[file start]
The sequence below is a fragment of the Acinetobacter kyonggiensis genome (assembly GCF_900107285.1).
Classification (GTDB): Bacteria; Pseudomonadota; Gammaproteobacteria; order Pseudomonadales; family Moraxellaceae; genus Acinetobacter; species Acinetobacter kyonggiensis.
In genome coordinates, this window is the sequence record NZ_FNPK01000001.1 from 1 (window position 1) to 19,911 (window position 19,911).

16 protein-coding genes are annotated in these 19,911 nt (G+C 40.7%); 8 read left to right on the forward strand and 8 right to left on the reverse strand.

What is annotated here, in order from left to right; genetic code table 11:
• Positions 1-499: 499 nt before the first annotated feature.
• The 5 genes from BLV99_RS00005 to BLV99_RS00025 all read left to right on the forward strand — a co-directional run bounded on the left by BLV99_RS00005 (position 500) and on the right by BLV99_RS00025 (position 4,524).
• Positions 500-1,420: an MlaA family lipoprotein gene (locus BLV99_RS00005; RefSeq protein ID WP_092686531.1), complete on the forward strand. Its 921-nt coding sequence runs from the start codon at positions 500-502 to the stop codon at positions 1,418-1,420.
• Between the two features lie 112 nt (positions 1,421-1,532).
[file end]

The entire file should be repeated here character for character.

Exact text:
The sequence below is a fragment of the Acinetobacter kyonggiensis genome (assembly GCF_900107285.1).
Classification (GTDB): Bacteria; Pseudomonadota; Gammaproteobacteria; order Pseudomonadales; family Moraxellaceae; genus Acinetobacter; species Acinetobacter kyonggiensis.
In genome coordinates, this window is the sequence record NZ_FNPK01000001.1 from 1 (window position 1) to 19,911 (window position 19,911).

16 protein-coding genes are annotated in these 19,911 nt (G+C 40.7%); 8 read left to right on the forward strand and 8 right to left on the reverse strand.

What is annotated here, in order from left to right; genetic code table 11:
• Positions 1-499: 499 nt before the first annotated feature.
• The 5 genes from BLV99_RS00005 to BLV99_RS00025 all read left to right on the forward strand — a co-directional run bounded on the left by BLV99_RS00005 (position 500) and on the right by BLV99_RS00025 (position 4,524).
• Positions 500-1,420: an MlaA family lipoprotein gene (locus BLV99_RS00005; RefSeq protein ID WP_092686531.1), complete on the forward strand. Its 921-nt coding sequence runs from the start codon at positions 500-502 to the stop codon at positions 1,418-1,420.
• Between the two features lie 112 nt (positions 1,421-1,532).